Tight supply chain issues and corresponding housing supply problems will persist through the summer and well into the fall, he said. The director thinks real estate in the Dallas-Fort Worth region is heading in the right direction as peak buying season passes and COVID-19 vaccination rates that boost the homebuilding workforce continue to rise. Many families, however, are left on the sidelines as average home prices have gone through the roof.

“Builders want to build every home that’s being demanded out there, and the more these prices go up, the fewer people have that opportunity,” Crone said. “The more [builders are] constrained by the amount of homes they can build by the supplies that they’re getting, the fewer families they can put in homes. And that’s not good business.”

He said the DBA hopes to see action on a federal level to even out supply and demand for homes in North Texas. For instance, Crone said a lawmaker summit on lumber would strengthen the market, one that would perhaps widen options for where lumber is harvested in the U.S.

In the meantime, the DBA advocates for builders to discover ways to build houses with less lumber needed.

“Homes are one of the few things that are actually built and fabricated out in the field, not in a factory or closed environment,” Crone said. “So finding efficiencies there where the job site may not always be conducive for it I think is a challenge, but there’s also an obvious benefit there.”

Crone shares the belief that an already prime housing market in the Frisco area was made even more appealing by a perspective change from the pandemic. Commuting has become less of a concern due to increased work-from-home options and that, combined with “a lot of pent-up demand” among millennials, has caused the floodgates to open, he said.

“Home became more essential than ever,” Crone said. “Everybody realized that, like it or not, they’re going to be spending a lot more time there.”
By Matt Payne
Matt Payne reports on Frisco City Hall and its committees, Collin County Commissioners and McKinney business. His experience includes serving as online content editor at Fort Worth Magazine and city editor at the Killeen Daily Herald. He is a 2017 graduate of the Frank W. and Sue Mayborn School of Journalism at the University of North Texas in Denton.


MOST RECENT

student writing on paper
Texas Legislature allows parents to opt for students to repeat grade levels or courses

Senate Bill 1697 is effective for the 2021-22 school year.

Candida auris causes invasive infections and can be transmitted in health care settings, a news release from Collin County Health Care Services said. (Courtesy Adobe Stock)
Collin County health officials say yeast infection that killed 4 not public threat 

The county gave no indication that generally healthy individuals should fear infection.

Frisco has seen 21 West Nile virus-positive mosquito pools this season. (Courtesy Adobe Stock)
Frisco sees 21 West Nile-positive mosquito pools this season, will spray again

No human cases of West Nile have been reported, according to the city.

woman throwing axe
Stumpy's Hatchet House sets opening date to bring axe throwing to Frisco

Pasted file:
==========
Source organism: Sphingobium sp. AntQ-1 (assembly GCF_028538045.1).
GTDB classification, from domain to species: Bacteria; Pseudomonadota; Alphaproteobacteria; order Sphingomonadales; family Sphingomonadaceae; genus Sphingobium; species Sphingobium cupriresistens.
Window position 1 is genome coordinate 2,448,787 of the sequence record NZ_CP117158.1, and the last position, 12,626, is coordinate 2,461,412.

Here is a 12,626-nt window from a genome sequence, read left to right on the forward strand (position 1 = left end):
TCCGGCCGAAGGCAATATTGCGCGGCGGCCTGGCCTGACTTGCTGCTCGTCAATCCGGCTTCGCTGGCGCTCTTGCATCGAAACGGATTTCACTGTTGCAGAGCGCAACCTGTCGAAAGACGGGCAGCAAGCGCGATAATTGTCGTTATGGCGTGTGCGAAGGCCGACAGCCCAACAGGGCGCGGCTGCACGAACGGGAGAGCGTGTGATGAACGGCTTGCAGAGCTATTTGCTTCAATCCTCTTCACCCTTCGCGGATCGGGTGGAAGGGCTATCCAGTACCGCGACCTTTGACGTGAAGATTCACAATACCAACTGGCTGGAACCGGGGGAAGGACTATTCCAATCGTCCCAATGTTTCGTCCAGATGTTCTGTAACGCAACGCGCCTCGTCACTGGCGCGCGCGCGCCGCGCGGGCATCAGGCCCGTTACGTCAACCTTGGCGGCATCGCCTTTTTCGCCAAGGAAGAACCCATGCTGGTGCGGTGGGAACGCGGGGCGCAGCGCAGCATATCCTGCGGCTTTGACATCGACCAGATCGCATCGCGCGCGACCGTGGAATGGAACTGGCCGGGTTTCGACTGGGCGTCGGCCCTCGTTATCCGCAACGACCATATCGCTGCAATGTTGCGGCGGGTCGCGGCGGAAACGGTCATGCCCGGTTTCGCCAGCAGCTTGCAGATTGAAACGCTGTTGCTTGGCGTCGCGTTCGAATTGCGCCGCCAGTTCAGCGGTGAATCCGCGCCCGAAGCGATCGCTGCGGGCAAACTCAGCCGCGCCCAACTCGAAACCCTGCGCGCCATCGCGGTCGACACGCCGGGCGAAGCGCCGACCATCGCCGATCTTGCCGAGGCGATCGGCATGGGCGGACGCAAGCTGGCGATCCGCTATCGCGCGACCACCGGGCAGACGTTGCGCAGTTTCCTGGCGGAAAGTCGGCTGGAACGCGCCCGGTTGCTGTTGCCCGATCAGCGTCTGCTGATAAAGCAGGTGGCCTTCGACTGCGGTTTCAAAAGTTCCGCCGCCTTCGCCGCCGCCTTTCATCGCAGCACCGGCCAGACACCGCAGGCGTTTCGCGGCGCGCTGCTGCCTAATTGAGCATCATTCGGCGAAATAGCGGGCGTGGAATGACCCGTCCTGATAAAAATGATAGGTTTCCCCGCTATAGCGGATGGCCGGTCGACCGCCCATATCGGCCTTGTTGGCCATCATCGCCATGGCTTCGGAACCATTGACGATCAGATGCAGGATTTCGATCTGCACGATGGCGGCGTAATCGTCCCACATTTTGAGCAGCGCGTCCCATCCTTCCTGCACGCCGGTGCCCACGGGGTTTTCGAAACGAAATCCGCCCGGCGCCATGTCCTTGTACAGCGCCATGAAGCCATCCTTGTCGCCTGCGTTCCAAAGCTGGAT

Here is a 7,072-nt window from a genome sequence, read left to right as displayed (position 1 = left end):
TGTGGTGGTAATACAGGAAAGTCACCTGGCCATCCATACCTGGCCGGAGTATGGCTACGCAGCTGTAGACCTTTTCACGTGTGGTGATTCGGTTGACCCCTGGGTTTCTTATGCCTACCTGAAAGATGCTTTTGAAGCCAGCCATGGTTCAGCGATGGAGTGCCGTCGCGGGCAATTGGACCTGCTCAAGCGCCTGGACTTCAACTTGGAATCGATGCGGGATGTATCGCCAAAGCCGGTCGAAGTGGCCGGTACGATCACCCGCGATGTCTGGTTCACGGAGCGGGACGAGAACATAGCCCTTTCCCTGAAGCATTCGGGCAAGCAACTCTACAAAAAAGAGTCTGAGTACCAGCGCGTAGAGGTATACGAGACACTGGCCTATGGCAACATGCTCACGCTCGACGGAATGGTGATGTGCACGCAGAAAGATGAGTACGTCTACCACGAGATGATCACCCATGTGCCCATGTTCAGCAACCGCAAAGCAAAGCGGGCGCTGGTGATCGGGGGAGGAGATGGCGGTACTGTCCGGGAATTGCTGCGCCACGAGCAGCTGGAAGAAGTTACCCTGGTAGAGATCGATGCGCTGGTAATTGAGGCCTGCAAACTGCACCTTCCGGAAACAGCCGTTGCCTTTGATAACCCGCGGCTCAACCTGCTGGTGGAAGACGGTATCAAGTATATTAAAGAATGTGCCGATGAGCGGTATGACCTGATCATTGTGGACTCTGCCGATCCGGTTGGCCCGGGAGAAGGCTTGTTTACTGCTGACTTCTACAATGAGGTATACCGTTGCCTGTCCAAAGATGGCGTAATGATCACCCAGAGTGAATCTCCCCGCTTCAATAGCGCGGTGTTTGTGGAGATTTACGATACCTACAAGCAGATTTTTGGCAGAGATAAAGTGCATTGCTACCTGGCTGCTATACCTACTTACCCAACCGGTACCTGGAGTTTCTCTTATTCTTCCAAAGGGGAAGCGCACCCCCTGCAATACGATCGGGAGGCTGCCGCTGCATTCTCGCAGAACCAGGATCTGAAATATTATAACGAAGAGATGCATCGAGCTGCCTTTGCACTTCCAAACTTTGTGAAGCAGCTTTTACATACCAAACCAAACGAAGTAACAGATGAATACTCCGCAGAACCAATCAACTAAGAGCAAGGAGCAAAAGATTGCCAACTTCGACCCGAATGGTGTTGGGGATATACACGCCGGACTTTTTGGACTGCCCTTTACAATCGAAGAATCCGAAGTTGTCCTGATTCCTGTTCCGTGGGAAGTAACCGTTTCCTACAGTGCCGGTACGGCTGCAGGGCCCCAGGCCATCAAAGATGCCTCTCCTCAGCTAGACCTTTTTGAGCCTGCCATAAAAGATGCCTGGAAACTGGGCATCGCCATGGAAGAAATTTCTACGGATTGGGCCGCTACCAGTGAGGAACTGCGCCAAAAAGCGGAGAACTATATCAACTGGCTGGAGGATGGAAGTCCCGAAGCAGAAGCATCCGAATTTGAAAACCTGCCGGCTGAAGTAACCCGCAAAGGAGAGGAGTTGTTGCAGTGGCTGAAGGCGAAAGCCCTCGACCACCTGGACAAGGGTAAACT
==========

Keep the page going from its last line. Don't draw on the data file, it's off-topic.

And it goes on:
The recreational axe-throwing facility is set to open in Frisco on Aug. 6.

Oni Ramen plans to open a location in Richardson's CityLine development later this year. (Courtesy Adobe Stock)
Oni Ramen coming to Richardson; American-Italian restaurant Sfereco set to open in Lewisville and more DFW-area news

Read the latest business and community news from the Dallas-Fort Worth area, including a new bakery coming to McKinney.

Frisco Economic Development Corp. President Jason Ford (Courtesy Frisco EDC)
Q&A: New Frisco EDC President Jason Ford shares vision on city’s entrepreneurial future

Ford described Frisco as a tech-driven hotspot for venture capital, sharing his vision for the city’s future and how the EDC plays into that end.

Mad for Chicken opened July 23 at 216 W. Virginia St., Ste. 102, in downtown McKinney. (Courtesy Mad for Chicken)
Mad for Chicken opens; work on container homes community begins and more top news from DFW

Read the most popular business and community news from the past week from the Dallas-Fort Worth area.

The number of people vaccinated in Frisco’s four main ZIP codes has increased since vaccines were made available to those age 12 and older in May. (Community Impact staff)
Tracking COVID-19: More than half the eligible residents in Collin, Denton counties fully vaccinated

The 75035 ZIP code has the most vaccinated residents, per data from the Texas Department of State Health Services.

School supplies will be exempt from the 8.25% sales tax Aug. 6-8. (Courtesy Adobe Stock)
What to know before the statewide tax-free weekend Aug. 6-8

Customers will not have to pay the standard 8.25% sales tax on select clothing, footwear, school supplies and backpacks under $100.

building
Connections Wellness Group expansion includes office in Frisco

Connections Wellness Group offers individual counseling as well as group therapy for mental health, trauma and other needs.

building facade
Breakers Korean BBQ in Frisco closes for renovations

The Frisco steakhouse and sushi bar does not have an expected reopening date.

Dutch Bros Coffee opened a new drive-thru location July 26 in Plano. (Courtesy Dutch Bros Coffee)
Dutch Bros Coffee comes to Plano; meat market, butcher shop opens in Richardson and more DFW-area news

Read the latest business and community news from the Dallas-Fort Worth area, including a meat market and butcher shop that offers authentic Middle Eastern-style grilled meats that are halal and locally sourced.